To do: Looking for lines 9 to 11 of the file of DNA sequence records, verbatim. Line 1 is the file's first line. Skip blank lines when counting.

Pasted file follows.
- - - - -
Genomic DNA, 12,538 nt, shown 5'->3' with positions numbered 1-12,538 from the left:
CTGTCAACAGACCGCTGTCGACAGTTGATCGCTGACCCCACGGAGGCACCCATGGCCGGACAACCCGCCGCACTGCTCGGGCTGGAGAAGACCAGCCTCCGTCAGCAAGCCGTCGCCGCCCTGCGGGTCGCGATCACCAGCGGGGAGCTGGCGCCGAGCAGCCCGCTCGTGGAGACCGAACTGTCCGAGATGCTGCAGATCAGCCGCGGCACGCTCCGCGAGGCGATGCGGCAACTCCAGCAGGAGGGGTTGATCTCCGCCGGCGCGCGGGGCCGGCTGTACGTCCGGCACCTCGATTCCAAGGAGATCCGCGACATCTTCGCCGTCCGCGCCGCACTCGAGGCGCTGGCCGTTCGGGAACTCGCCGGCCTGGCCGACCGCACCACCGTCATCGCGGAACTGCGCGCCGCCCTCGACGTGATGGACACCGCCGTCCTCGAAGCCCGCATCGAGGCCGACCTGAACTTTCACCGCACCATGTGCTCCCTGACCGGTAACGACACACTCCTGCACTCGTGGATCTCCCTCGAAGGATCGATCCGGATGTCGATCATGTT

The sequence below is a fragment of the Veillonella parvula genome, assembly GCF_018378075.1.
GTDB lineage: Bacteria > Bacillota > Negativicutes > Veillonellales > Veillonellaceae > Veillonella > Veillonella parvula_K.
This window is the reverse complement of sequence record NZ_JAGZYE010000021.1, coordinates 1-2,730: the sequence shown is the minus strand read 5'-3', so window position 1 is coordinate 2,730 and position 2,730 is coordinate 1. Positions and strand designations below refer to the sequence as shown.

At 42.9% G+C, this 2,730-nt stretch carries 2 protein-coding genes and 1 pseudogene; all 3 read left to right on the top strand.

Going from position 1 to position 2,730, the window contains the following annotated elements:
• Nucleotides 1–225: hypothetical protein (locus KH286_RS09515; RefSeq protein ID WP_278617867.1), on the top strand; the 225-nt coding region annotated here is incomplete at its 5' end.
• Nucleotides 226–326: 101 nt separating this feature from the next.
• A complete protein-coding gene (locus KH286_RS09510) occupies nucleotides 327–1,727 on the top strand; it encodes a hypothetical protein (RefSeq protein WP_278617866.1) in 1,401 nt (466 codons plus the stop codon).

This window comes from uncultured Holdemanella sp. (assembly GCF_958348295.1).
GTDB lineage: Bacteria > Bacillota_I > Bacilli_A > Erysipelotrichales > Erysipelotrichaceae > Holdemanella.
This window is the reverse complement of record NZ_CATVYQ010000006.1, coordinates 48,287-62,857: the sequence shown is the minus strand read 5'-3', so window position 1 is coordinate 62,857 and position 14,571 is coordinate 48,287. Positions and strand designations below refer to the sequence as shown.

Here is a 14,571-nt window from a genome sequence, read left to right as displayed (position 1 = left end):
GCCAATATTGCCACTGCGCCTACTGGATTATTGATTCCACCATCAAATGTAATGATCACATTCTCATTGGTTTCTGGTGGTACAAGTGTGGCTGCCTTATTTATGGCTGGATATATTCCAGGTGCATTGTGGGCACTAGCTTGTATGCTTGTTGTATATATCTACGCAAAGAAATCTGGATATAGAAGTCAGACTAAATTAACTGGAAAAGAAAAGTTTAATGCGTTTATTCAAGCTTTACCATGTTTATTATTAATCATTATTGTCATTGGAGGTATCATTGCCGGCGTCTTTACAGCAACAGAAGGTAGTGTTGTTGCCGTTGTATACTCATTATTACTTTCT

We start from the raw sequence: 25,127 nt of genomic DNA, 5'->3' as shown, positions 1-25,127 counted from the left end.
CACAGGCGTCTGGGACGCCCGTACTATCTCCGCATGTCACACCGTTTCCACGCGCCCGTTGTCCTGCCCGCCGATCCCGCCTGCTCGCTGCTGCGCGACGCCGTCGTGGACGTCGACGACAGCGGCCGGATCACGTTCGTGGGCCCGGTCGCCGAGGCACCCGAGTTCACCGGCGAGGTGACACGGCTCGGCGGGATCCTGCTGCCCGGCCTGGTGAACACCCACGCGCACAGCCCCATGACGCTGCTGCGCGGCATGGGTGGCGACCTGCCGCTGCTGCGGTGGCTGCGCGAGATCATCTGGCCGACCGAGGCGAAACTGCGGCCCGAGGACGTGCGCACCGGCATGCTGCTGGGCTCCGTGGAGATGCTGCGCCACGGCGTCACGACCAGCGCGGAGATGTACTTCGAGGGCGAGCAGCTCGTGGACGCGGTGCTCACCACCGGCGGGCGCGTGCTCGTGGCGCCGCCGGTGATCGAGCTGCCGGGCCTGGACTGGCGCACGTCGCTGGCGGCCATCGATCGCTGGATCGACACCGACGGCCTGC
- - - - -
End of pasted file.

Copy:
• Nucleotides 226–326: 101 nt separating this feature from the next.
• A complete protein-coding gene (locus KH286_RS09510) occupies nucleotides 327–1,727 on the top strand; it encodes a hypothetical protein (RefSeq protein WP_278617866.1) in 1,401 nt (466 codons plus the stop codon).

This window comes from uncultured Holdemanella sp. (assembly GCF_958348295.1).